“Blind Rage: Part One”
Indestructible Hulk, no. 9
Mark Waid and Matteo Scalera
Marvel Comics, June 2013
1. “I was sent by–” “No names.”
The last-page revel, after the runaway goon delivers the stolen weapon to the villain is Baron Zemo, sitting in a darkened room, lazily enjoying a glass of red wine, dressed in full battle garb. I don’t understand what was happening in that room before the goon showed up at the door. Zemo’s bodyguard was apparently in the hallway or center hall, Zemo himself was sitting in a chair, drinking wine. In the dark.
Weirder than a man who has a ski mask permanently stuck to his face is a man who sits in chairs in the dark, just in the hopes that a stranger shows up to exert an intimidating aura over.
This scene is used in a lot of fiction and it just does not make sense. What is more likely to occur when any person visits another person is that the person being visited will be in the process of doing something and the visitor will be interrupting.
The old cliche scene is that the crime boss is playing poker with his inner circle when the visitor arrives. This shows the visited as a person who has a life with interests. Interests beyond drinking wine alone in the dark. A life that is interrupted by a visitor with a proposition. This makes a scene more interesting and it makes the characters more interesting.
2. “Gentlemen… a word.”
There’s a scene that does the thing that some readers hate: a page with only subtle shifts in movement.
These scenes are sometimes constructed to mimic the rhythms of film. In other cases, they are designed to show the comedic effect of subtly changing scenic elements. Criminals see Daredevil (a man in a red suit), they draw guns. Criminals see Hulk (an invulnerable monster), they cower in terror. It’s a joke: characters begin a scene with one expectation and find that expectation turned on its end.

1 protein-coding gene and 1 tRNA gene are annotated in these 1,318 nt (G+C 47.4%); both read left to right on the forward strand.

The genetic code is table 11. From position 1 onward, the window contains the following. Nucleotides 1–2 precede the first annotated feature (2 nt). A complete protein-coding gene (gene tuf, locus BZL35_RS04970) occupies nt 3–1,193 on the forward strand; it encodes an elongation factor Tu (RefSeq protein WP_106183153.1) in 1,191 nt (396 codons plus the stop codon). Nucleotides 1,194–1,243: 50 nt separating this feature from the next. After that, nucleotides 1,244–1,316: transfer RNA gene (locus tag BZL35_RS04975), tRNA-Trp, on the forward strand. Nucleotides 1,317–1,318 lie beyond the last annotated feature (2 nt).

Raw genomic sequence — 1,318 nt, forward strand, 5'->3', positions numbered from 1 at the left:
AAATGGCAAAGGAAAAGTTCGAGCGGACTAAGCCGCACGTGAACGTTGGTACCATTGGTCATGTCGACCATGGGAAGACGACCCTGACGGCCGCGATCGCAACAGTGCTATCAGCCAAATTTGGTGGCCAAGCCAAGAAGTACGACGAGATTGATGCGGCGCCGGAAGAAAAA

Personally, I like these sorts of page constructions. I don’t see it as necessarily cheap or overly indebted to filmic ideas of motion. In some cases, these scene constructions are both of those things but in general, I find it to be a fun comics trick to keep in the cartoonist’s toolbox. Personally, I would caution against using it as a full page construction too often. Like any trick, it can get over used and weakened. In this case, it works just fine. Reading it, I smirked.
Maria Hill is my favorite character currently roaming around Marvel comic books. She’s demanding, determined and completely not in awe of super people. She’s also mean as whatever so this prank she pulls on Bruce “Hulk” Banner is pretty much my highlight of the comic.
Never change, Maria Hill. Never become nice.